KEEWAYWIN FIRST NATION, Ont. — Provincial officials say the forest fire heading towards Keewaywin First Nation in northwestern Ontario continues to grow.
The province’s Ministry of Natural Resources and Forestry says the fire, dubbed Red Lake 23, has grown more than 100 square kilometres since Friday to a current size of 719 square kilometres.
It’s currently burning just eight kilometres south of the remote Indigenous community.
Meantime, fire crews are trying to limit the spread of the blaze, and officials were expecting light winds to blow the fire east away from the community on Saturday.
Half of Keewaywin’s roughly 450 residents were flown out to Timmins, Ont., on Friday, according to former chief Joe Meekis.
The other half were sent to Sioux Lookout, where local officials say the town is at capacity.
Sioux Lookout manager of corporate services Brian MacKinnon says all evacuees are being held at a hotel, and a local restaurant is providing all of the meals.
MacKinnon says the evacuees have settled in and the town is now looking to organize recreational activities for the children. A beach trip was planned for Saturday but might have been postponed due to smoke warnings in the area.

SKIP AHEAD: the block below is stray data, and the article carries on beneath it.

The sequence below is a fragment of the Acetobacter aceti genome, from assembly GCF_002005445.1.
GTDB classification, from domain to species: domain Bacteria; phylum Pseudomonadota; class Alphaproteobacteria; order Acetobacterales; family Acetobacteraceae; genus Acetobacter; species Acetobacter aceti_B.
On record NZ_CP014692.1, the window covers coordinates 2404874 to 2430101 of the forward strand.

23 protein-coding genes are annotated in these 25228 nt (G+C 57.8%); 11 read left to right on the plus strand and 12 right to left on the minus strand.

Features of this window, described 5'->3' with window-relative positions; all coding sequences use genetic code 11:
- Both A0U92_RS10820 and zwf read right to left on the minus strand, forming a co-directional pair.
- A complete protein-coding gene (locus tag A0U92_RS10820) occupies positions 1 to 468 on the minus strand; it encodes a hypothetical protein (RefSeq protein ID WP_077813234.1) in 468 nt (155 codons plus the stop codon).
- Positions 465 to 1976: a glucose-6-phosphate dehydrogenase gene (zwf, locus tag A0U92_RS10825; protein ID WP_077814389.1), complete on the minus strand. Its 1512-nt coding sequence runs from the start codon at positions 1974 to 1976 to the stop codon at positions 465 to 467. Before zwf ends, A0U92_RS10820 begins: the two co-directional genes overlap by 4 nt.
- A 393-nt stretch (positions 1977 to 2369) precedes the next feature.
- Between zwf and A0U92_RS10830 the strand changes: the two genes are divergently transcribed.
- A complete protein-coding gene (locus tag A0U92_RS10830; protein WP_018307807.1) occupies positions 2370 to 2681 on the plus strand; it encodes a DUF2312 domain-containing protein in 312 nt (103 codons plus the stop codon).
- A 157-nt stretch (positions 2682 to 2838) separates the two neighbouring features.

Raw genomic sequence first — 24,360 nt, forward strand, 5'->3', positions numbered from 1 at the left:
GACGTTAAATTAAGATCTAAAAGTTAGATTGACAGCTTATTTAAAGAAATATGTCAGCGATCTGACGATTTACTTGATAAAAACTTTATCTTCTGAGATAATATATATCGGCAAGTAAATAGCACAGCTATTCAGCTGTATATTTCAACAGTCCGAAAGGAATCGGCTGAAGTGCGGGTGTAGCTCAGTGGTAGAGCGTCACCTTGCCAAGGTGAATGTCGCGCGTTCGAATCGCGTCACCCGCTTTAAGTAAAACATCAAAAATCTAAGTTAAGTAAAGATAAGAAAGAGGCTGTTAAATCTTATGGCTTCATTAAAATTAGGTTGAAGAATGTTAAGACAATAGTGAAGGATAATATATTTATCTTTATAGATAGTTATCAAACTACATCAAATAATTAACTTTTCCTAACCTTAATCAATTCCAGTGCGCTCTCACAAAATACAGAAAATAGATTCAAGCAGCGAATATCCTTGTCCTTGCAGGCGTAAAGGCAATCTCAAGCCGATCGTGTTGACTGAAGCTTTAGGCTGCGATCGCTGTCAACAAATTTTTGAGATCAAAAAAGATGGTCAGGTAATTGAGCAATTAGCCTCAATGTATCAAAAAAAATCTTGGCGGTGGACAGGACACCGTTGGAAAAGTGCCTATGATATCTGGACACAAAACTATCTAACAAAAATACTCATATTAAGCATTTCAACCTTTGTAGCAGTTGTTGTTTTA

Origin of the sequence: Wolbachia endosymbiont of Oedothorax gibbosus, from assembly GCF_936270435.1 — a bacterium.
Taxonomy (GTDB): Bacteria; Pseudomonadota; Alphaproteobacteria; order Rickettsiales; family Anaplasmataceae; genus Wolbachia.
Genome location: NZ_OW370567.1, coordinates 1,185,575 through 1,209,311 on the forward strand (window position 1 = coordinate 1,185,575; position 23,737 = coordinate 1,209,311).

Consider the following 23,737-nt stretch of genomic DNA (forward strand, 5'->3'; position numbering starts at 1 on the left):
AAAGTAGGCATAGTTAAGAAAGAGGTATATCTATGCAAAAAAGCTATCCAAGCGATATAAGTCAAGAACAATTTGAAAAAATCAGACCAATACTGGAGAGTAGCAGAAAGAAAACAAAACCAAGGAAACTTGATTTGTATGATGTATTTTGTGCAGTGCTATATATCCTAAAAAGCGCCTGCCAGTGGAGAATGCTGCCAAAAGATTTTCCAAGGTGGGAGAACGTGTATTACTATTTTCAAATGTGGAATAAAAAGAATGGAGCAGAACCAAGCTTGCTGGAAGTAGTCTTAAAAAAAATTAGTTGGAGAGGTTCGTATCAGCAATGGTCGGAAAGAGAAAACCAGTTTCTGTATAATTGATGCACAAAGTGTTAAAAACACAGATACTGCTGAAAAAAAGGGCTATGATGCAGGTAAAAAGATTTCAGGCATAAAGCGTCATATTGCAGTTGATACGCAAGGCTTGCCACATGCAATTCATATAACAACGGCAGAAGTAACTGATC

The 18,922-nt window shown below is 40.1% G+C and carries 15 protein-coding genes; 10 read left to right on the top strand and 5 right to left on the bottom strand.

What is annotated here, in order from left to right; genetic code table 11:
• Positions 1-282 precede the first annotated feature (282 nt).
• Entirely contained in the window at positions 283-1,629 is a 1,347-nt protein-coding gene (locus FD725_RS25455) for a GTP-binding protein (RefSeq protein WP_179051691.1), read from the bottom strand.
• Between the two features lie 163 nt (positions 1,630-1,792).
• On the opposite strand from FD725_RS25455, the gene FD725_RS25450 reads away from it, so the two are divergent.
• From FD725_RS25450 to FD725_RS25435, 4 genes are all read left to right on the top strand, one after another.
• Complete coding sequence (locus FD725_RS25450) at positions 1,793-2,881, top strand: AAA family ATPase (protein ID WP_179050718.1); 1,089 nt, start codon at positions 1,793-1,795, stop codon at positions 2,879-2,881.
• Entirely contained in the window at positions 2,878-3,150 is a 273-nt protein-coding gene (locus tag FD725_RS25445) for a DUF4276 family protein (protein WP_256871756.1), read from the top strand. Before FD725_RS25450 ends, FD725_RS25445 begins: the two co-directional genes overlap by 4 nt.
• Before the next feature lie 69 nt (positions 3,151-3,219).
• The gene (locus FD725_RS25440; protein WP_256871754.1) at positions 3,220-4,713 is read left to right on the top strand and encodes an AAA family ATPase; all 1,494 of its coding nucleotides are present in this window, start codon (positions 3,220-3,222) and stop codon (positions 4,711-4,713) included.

WATCH: how to deal with forest fire smoke
Environment Canada has issued public alerts for air quality in Sioux Lookout, Sandy Lake, Red Lake, Pickle Lake, Kenora, Dryden and Fort Frances until Sunday.
Meanwhile, the federal government says it has accepted a request from the province to help evacuate members of First Nation communities affected by the fire, including the Pikangikum First Nation, located just southwest of Keewaywin.
Ralph Goodale, the minister of public safety and emergency preparedness, says the request from the province includes the deployment of Canadian Armed Forces personnel and transportation support.
“The Government Operations Centre has staff working to co-ordinate the federal response to the situation in Ontario,” Goodale said in a statement issued Saturday.
© 2019 The Canadian Press